By Trevor Getz, OER Project Team
San Francisco, USA
This is the final in a three-part series on the use of comics in the social studies classroom, focusing largely on Black creators and subjects, both in recognition of Black History Month and also to acknowledge the importance of celebrating diverse voices year-round.
In my last two posts, I’ve described some of the history of Black comics makers and explained how the act of creating a comic book about a Black woman’s experiences—Abina and the Important Men—led me to study the value of using comics in a classroom setting. It was that research that led me to the same conclusion as Andrew Aydin and Congressman John Lewis: Comics can help solve the two-prong problem of how to communicate big-scale ideas as well as individual human experiences.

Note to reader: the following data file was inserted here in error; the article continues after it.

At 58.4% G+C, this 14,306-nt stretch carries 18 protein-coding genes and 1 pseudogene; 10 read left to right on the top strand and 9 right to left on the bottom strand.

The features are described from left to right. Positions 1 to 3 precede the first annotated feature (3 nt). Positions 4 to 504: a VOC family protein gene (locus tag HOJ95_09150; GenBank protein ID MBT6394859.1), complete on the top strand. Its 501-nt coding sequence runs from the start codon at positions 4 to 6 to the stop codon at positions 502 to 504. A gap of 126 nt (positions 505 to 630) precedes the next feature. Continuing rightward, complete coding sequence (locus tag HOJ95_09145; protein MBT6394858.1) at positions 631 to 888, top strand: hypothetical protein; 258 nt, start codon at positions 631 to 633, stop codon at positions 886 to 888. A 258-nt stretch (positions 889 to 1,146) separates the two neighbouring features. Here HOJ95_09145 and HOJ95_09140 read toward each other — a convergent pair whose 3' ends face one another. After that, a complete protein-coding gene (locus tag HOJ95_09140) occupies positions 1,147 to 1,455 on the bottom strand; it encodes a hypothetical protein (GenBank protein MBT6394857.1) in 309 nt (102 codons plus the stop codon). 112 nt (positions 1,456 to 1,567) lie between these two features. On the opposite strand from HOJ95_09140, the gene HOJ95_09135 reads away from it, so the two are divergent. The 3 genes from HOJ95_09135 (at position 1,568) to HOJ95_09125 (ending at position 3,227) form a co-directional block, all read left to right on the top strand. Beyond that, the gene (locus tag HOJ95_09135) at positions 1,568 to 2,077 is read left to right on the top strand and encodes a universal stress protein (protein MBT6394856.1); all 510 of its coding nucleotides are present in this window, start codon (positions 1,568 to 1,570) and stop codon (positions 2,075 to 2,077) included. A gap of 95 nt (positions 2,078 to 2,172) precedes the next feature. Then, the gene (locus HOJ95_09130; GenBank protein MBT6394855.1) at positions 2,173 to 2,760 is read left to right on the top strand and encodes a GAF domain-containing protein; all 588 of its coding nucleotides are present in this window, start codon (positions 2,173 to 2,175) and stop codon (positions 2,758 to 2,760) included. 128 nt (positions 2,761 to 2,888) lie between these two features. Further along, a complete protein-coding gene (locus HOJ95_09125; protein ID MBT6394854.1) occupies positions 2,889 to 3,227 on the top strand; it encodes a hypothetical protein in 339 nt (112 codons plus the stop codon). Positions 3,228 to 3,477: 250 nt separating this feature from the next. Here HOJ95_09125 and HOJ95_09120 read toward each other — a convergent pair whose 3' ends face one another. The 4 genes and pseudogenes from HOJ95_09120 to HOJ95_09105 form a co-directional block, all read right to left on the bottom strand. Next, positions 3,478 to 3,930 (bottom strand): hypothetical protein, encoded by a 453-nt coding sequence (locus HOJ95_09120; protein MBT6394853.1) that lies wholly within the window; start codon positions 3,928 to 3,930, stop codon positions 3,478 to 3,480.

You see, both US history courses (where Lewis’s March is in widespread use) and world history survey courses (for which I designed Abina and the Important Men) have an intrinsic challenge of telling a very big story to students whose main challenges and activities outside the classroom are pretty localized. We teachers struggle to get them to see the relevance of a national story, let alone a global story, when their families, jobs, and everyday experiences are still mostly situated in their own neighborhoods or cities.